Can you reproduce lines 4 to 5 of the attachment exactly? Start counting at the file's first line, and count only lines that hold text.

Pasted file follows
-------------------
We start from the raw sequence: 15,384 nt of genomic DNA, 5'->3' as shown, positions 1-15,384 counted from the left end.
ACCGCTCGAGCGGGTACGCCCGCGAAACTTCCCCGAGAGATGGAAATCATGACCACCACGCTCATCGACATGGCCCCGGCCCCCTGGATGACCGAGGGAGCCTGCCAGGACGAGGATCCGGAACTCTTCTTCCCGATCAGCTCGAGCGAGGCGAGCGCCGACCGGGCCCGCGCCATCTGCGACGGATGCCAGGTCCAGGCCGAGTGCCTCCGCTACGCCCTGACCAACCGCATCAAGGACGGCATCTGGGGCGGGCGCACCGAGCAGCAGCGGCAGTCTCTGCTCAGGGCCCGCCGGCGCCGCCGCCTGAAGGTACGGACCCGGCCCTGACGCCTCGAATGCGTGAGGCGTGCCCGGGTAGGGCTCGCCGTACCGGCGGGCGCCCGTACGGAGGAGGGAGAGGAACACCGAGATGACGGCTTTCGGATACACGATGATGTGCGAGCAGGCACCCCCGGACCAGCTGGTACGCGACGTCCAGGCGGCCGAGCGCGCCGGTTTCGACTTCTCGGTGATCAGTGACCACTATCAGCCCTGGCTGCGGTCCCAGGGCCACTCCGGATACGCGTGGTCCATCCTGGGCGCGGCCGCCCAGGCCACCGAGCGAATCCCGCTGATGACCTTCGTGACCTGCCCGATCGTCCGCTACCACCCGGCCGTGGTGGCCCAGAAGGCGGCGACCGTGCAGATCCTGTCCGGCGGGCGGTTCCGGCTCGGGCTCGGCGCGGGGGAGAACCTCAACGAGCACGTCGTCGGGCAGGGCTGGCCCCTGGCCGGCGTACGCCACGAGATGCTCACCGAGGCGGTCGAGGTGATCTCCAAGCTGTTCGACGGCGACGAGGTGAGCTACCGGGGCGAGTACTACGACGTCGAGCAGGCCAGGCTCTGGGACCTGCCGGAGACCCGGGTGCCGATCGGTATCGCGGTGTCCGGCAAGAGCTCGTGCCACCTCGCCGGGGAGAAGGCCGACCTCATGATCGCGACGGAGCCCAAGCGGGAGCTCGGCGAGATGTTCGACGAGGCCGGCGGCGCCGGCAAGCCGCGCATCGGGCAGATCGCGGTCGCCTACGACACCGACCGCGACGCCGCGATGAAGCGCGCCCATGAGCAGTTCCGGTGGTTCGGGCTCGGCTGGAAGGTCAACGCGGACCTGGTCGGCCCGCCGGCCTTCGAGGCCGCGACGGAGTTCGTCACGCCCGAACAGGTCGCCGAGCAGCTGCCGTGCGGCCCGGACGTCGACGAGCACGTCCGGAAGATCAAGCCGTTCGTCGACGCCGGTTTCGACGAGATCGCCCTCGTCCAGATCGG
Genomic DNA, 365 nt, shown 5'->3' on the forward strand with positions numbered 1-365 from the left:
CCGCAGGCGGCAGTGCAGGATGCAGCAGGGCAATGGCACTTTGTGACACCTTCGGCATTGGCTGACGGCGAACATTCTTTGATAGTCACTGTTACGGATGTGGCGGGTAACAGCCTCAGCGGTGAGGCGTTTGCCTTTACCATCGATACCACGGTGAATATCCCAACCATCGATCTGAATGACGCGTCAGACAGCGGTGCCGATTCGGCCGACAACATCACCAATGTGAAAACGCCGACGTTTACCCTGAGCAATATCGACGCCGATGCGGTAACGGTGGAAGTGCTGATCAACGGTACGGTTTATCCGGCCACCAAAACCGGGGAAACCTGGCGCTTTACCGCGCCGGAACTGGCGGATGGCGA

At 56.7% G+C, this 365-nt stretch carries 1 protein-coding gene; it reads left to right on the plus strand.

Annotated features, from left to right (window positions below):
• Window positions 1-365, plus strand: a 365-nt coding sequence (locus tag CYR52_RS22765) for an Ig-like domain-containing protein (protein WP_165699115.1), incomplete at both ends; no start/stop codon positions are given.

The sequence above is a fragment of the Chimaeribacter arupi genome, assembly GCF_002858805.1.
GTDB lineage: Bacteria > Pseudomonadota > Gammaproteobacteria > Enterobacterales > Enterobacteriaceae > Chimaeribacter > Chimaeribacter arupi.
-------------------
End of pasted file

CCGCAGGCGGCAGTGCAGGATGCAGCAGGGCAATGGCACTTTGTGACACCTTCGGCATTGGCTGACGGCGAACATTCTTTGATAGTCACTGTTACGGATGTGGCGGGTAACAGCCTCAGCGGTGAGGCGTTTGCCTTTACCATCGATACCACGGTGAATATCCCAACCATCGATCTGAATGACGCGTCAGACAGCGGTGCCGATTCGGCCGACAACATCACCAATGTGAAAACGCCGACGTTTACCCTGAGCAATATCGACGCCGATGCGGTAACGGTGGAAGTGCTGATCAACGGTACGGTTTATCCGGCCACCAAAACCGGGGAAACCTGGCGCTTTACCGCGCCGGAACTGGCGGATGGCGA

At 56.7% G+C, this 365-nt stretch carries 1 protein-coding gene; it reads left to right on the plus strand.